The “Essential Fish Habitat” boundaries were last set in 2006. Research since then identified new areas of coral and sponge that needed critical protection, said Michel.

At the same time, fishermen were unhappy with the hop-scotch effect of the boundaries. They were spending less time fishing than they were picking up and putting back nets to avoid protected areas.

“We just wanted to get some of our traditional places back that were just sand and mud,” said Pennisi. “Oceana just wanted real estate. They got back a lot more than what they gave up.”

Still, the third-generation fisherman credited the sanctuary’s Karen Grimmer, Monterey Harbormaster Steve Scheiblauer and Huff McGonigal of the Environmental Defense Fund for guiding the combatants to a “common goal” — more fish.

The proposal was submitted to the fisheries council July 31. That agency will submit its recommendation to the National Oceanic and Atmospheric Administration for final approval, a process that could take two years.

Geoff Shester of Oceana said the process was so encouraging that his group, historically at odds with fishermen, is hoping to reach a future consensus that would open trawling to prized parts of Monterey Bay, which sits in state waters, in exchange for additional closures in federal waters.

Read the full article here.

Two 70-foot trawling-style boats are docked in Moss Landing. (VERN FISHER/Herald file)

Jun 21 2013

Inked In Black: The Value Of Market Squid In Monterey Bay

Market squid create one of California’s most valuable fisheries.  Due to its high quality as a fishery product, these squid are much sought-after by seafood traders around the world. In fact, California has become one of the world’s biggest squid suppliers.  A growing taste for squid in restaurants has created a demand that now exceeds supply.  As a result, the value of squid is on the rise.  Check out the video below on the value of market squid in Monterey Bay from the perspective of a scientist, a student, a restauranteur, and fisherman.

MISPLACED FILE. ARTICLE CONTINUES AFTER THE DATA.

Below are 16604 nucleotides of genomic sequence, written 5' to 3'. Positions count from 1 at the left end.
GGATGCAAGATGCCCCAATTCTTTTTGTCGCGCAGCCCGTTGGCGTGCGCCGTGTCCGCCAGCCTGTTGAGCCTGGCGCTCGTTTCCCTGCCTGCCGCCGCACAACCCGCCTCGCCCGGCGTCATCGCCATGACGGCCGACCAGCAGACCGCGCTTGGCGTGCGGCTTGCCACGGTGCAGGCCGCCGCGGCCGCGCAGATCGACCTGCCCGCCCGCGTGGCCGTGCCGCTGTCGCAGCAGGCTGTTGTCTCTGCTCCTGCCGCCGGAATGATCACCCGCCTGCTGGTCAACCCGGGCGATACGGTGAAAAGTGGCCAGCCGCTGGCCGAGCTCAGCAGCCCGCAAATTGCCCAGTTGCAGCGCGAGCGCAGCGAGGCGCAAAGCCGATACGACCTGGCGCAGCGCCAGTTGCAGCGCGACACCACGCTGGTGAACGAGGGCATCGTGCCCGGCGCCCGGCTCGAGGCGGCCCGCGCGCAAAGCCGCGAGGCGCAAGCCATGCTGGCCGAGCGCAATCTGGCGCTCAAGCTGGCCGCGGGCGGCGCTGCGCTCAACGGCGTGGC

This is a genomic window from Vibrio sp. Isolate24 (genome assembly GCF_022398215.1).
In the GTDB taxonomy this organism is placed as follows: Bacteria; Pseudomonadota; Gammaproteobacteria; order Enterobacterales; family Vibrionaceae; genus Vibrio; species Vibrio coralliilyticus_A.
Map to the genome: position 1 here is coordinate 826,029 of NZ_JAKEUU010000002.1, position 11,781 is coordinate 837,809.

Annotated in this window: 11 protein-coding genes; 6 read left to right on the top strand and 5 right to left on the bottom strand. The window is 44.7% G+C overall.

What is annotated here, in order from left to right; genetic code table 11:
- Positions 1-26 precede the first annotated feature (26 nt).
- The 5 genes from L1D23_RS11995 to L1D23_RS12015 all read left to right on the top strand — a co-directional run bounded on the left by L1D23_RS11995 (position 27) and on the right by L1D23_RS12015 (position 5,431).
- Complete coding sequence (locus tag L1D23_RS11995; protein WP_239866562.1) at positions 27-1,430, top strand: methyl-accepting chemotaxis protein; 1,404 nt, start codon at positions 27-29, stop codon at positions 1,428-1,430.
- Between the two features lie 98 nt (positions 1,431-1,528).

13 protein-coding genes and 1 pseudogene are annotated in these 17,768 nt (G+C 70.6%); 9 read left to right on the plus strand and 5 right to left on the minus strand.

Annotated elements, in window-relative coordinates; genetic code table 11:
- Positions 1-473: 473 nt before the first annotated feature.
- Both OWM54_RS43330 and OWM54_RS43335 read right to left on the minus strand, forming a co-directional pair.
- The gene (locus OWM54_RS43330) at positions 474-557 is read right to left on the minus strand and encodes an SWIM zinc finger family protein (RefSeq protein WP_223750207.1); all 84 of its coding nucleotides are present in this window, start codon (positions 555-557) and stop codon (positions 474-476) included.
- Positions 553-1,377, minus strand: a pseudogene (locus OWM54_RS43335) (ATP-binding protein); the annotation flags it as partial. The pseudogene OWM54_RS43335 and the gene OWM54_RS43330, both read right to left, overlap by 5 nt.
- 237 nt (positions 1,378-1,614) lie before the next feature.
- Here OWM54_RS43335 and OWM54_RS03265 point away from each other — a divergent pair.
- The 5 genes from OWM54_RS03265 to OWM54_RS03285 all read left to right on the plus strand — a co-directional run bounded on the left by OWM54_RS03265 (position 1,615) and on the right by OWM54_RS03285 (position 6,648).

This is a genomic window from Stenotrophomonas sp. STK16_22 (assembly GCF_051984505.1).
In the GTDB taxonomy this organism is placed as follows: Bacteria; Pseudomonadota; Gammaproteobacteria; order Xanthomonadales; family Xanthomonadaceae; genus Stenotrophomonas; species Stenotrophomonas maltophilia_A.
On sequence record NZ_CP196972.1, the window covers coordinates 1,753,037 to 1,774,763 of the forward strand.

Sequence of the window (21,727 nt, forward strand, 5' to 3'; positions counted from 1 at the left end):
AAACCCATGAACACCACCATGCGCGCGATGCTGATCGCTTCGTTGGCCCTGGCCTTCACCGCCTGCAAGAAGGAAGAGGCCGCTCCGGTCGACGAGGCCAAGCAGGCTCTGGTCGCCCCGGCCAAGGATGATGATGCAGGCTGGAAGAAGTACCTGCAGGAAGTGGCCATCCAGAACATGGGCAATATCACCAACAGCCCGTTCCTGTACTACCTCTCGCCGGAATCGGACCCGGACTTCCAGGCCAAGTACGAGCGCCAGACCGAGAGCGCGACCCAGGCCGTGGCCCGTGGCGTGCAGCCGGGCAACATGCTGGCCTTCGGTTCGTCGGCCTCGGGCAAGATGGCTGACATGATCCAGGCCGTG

A Native California Species:
Several species of market squid inhabit the world’s oceans.  However, California’s species (Doryteuthis opalescens) is native to the Pacific coast of North America.  These squid range  from Baja (Mexico) to southeastern Alaska.  The biogeographic distribution of market squid is similar to Pacific salmon and steelhead trout, which are also native to California.

Market Squid Fishery Management:

California's Top Squid Market Landing Docks

Squid catch is landed at six California ports. The fishery is divided into northern and southern regions. The northern fishery is active from April – September while fishing operations in the south run from October to March.

Monterey Bay and the Channel Islands form the centers of the northern and southern market squid fisheries in California.  Today, these centers lie within two marine sanctuaries.  Several Marine Protected Areas (MPAs) and Preserves have been established on traditional squid fishing grounds, as well.  Commercial fishing in these areas is now limited or restricted.  One benefit of  MPAs and marine preserves is to create replenishment areas for market squid and other fishery species.  In the case of  Año Nuevo, which is an island known for its elephant seal and sea lion rookeries,  restrictions  help ensure adequate squid for the diets of these federally protected marine mammals.

California’s Department of Fish and Wildlife (CDFW) is responsible for managing the market squid resource.  Goals of the Market Squid Fishery Management Plan are:

1.) to ensure long-term sustainability and conservation of the resource, and

2.) develop a management framework that is responsive to environmental and socio-economic changes.

Read the full story here.